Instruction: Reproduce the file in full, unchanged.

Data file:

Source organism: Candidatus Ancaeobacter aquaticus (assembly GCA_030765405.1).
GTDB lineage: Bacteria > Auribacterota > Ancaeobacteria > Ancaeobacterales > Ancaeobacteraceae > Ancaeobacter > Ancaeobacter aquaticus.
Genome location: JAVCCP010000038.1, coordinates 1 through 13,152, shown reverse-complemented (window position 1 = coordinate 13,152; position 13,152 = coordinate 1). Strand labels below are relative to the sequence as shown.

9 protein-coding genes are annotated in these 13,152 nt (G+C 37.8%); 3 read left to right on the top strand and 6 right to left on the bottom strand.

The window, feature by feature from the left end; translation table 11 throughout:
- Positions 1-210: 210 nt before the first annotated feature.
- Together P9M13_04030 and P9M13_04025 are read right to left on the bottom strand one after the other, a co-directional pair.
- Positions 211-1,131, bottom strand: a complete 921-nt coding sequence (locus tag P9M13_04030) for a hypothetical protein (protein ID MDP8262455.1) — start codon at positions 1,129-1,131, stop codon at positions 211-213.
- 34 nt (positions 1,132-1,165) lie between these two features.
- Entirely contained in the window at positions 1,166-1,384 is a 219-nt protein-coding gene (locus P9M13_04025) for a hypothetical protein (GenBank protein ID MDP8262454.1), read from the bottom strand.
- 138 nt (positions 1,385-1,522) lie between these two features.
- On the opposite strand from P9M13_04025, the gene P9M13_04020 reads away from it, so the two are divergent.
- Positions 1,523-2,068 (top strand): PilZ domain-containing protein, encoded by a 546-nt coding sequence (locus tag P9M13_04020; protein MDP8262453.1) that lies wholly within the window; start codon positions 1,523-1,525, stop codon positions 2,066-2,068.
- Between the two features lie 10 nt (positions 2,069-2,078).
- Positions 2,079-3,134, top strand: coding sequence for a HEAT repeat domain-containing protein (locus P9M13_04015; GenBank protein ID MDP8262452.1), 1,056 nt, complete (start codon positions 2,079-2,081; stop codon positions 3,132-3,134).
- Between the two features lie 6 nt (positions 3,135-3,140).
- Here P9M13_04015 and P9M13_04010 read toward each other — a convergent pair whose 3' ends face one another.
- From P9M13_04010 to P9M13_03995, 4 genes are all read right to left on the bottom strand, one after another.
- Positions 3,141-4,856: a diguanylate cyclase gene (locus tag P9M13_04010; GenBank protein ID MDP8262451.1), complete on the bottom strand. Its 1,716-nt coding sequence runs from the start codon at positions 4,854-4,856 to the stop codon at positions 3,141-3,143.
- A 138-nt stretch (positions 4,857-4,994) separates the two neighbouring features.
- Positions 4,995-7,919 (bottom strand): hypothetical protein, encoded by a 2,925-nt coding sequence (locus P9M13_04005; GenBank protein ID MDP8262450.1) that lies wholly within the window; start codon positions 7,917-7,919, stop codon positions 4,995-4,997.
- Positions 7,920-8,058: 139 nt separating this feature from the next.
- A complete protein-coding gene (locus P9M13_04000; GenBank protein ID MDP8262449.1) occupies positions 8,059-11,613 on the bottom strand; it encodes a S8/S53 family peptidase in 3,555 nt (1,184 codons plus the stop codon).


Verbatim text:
Source organism: Candidatus Ancaeobacter aquaticus (assembly GCA_030765405.1).
GTDB lineage: Bacteria > Auribacterota > Ancaeobacteria > Ancaeobacterales > Ancaeobacteraceae > Ancaeobacter > Ancaeobacter aquaticus.
Genome location: JAVCCP010000038.1, coordinates 1 through 13,152, shown reverse-complemented (window position 1 = coordinate 13,152; position 13,152 = coordinate 1). Strand labels below are relative to the sequence as shown.

9 protein-coding genes are annotated in these 13,152 nt (G+C 37.8%); 3 read left to right on the top strand and 6 right to left on the bottom strand.

The window, feature by feature from the left end; translation table 11 throughout:
- Positions 1-210: 210 nt before the first annotated feature.
- Together P9M13_04030 and P9M13_04025 are read right to left on the bottom strand one after the other, a co-directional pair.
- Positions 211-1,131, bottom strand: a complete 921-nt coding sequence (locus tag P9M13_04030) for a hypothetical protein (protein ID MDP8262455.1) — start codon at positions 1,129-1,131, stop codon at positions 211-213.
- 34 nt (positions 1,132-1,165) lie between these two features.
- Entirely contained in the window at positions 1,166-1,384 is a 219-nt protein-coding gene (locus P9M13_04025) for a hypothetical protein (GenBank protein ID MDP8262454.1), read from the bottom strand.
- 138 nt (positions 1,385-1,522) lie between these two features.
- On the opposite strand from P9M13_04025, the gene P9M13_04020 reads away from it, so the two are divergent.
- Positions 1,523-2,068 (top strand): PilZ domain-containing protein, encoded by a 546-nt coding sequence (locus tag P9M13_04020; protein MDP8262453.1) that lies wholly within the window; start codon positions 1,523-1,525, stop codon positions 2,066-2,068.
- Between the two features lie 10 nt (positions 2,069-2,078).
- Positions 2,079-3,134, top strand: coding sequence for a HEAT repeat domain-containing protein (locus P9M13_04015; GenBank protein ID MDP8262452.1), 1,056 nt, complete (start codon positions 2,079-2,081; stop codon positions 3,132-3,134).
- Between the two features lie 6 nt (positions 3,135-3,140).
- Here P9M13_04015 and P9M13_04010 read toward each other — a convergent pair whose 3' ends face one another.
- From P9M13_04010 to P9M13_03995, 4 genes are all read right to left on the bottom strand, one after another.
- Positions 3,141-4,856: a diguanylate cyclase gene (locus tag P9M13_04010; GenBank protein ID MDP8262451.1), complete on the bottom strand. Its 1,716-nt coding sequence runs from the start codon at positions 4,854-4,856 to the stop codon at positions 3,141-3,143.
- A 138-nt stretch (positions 4,857-4,994) separates the two neighbouring features.
- Positions 4,995-7,919 (bottom strand): hypothetical protein, encoded by a 2,925-nt coding sequence (locus P9M13_04005; GenBank protein ID MDP8262450.1) that lies wholly within the window; start codon positions 7,917-7,919, stop codon positions 4,995-4,997.
- Positions 7,920-8,058: 139 nt separating this feature from the next.
- A complete protein-coding gene (locus P9M13_04000; GenBank protein ID MDP8262449.1) occupies positions 8,059-11,613 on the bottom strand; it encodes a S8/S53 family peptidase in 3,555 nt (1,184 codons plus the stop codon).